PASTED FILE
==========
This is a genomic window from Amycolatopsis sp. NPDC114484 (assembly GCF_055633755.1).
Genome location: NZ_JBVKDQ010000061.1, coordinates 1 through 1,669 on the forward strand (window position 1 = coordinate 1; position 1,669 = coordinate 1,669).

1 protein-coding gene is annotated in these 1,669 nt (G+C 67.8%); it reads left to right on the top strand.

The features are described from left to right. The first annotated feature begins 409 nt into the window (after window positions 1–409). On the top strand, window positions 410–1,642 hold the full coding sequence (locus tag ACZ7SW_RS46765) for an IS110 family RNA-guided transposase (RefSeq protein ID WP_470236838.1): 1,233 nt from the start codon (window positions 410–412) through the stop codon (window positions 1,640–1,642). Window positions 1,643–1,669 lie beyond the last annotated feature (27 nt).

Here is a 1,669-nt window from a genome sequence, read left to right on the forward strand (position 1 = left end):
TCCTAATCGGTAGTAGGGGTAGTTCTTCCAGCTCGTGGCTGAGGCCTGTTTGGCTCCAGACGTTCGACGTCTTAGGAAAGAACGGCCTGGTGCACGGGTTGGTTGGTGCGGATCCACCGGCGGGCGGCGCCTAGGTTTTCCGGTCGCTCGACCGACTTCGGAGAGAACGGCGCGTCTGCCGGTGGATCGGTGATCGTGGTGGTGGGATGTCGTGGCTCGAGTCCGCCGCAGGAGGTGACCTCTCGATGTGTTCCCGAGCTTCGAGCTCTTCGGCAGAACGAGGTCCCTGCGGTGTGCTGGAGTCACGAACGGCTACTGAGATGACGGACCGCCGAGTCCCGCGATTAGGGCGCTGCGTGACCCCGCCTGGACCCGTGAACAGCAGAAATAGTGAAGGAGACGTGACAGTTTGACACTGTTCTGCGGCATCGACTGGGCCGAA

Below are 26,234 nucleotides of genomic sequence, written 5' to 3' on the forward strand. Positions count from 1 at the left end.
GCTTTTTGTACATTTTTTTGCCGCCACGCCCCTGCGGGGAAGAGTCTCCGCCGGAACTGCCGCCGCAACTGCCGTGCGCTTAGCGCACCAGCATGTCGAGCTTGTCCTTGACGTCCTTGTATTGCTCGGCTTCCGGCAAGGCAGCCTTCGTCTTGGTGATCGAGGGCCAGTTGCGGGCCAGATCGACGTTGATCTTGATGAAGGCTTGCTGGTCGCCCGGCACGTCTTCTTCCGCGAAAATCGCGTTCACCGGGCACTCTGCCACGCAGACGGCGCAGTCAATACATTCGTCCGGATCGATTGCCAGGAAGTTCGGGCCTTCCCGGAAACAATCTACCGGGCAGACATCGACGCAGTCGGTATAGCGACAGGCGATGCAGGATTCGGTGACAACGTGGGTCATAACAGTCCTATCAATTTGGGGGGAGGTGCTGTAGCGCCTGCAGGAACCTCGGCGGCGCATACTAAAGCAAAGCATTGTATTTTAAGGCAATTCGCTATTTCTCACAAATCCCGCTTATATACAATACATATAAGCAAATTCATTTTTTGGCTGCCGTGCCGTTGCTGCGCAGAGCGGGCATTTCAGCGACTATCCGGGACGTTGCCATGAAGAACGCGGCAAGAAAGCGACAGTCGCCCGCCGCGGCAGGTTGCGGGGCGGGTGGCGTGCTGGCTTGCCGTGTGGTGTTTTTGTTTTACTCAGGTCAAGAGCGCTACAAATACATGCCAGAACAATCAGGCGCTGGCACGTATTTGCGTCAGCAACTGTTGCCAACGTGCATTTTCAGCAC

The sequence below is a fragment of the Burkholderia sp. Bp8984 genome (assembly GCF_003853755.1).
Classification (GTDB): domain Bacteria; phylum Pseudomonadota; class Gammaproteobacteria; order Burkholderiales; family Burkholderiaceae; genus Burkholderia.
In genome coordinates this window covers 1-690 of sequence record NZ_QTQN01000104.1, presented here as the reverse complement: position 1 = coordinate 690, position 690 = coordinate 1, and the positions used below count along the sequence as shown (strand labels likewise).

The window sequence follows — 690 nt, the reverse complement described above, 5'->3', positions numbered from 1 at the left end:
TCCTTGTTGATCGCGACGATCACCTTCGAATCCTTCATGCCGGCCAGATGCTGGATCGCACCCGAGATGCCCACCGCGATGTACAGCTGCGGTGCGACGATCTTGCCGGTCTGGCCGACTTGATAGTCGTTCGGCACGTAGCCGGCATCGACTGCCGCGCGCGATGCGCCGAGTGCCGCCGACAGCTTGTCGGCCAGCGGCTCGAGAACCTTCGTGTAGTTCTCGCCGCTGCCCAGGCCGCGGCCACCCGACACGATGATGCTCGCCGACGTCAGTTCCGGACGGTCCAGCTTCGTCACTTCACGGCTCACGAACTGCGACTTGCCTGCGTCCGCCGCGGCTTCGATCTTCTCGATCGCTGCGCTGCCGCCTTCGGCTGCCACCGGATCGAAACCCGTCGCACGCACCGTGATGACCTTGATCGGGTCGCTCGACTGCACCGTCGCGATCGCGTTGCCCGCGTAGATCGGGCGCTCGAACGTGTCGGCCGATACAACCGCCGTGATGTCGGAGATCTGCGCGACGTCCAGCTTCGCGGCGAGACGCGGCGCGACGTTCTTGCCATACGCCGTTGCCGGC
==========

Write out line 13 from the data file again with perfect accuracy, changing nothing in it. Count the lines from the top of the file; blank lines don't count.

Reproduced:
TCCTTGTTGATCGCGACGATCACCTTCGAATCCTTCATGCCGGCCAGATGCTGGATCGCACCCGAGATGCCCACCGCGATGTACAGCTGCGGTGCGACGATCTTGCCGGTCTGGCCGACTTGATAGTCGTTCGGCACGTAGCCGGCATCGACTGCCGCGCGCGATGCGCCGAGTGCCGCCGACAGCTTGTCGGCCAGCGGCTCGAGAACCTTCGTGTAGTTCTCGCCGCTGCCCAGGCCGCGGCCACCCGACACGATGATGCTCGCCGACGTCAGTTCCGGACGGTCCAGCTTCGTCACTTCACGGCTCACGAACTGCGACTTGCCTGCGTCCGCCGCGGCTTCGATCTTCTCGATCGCTGCGCTGCCGCCTTCGGCTGCCACCGGATCGAAACCCGTCGCACGCACCGTGATGACCTTGATCGGGTCGCTCGACTGCACCGTCGCGATCGCGTTGCCCGCGTAGATCGGGCGCTCGAACGTGTCGGCCGATACAACCGCCGTGATGTCGGAGATCTGCGCGACGTCCAGCTTCGCGGCGAGACGCGGCGCGACGTTCTTGCCATACGCCGTTGCCGGC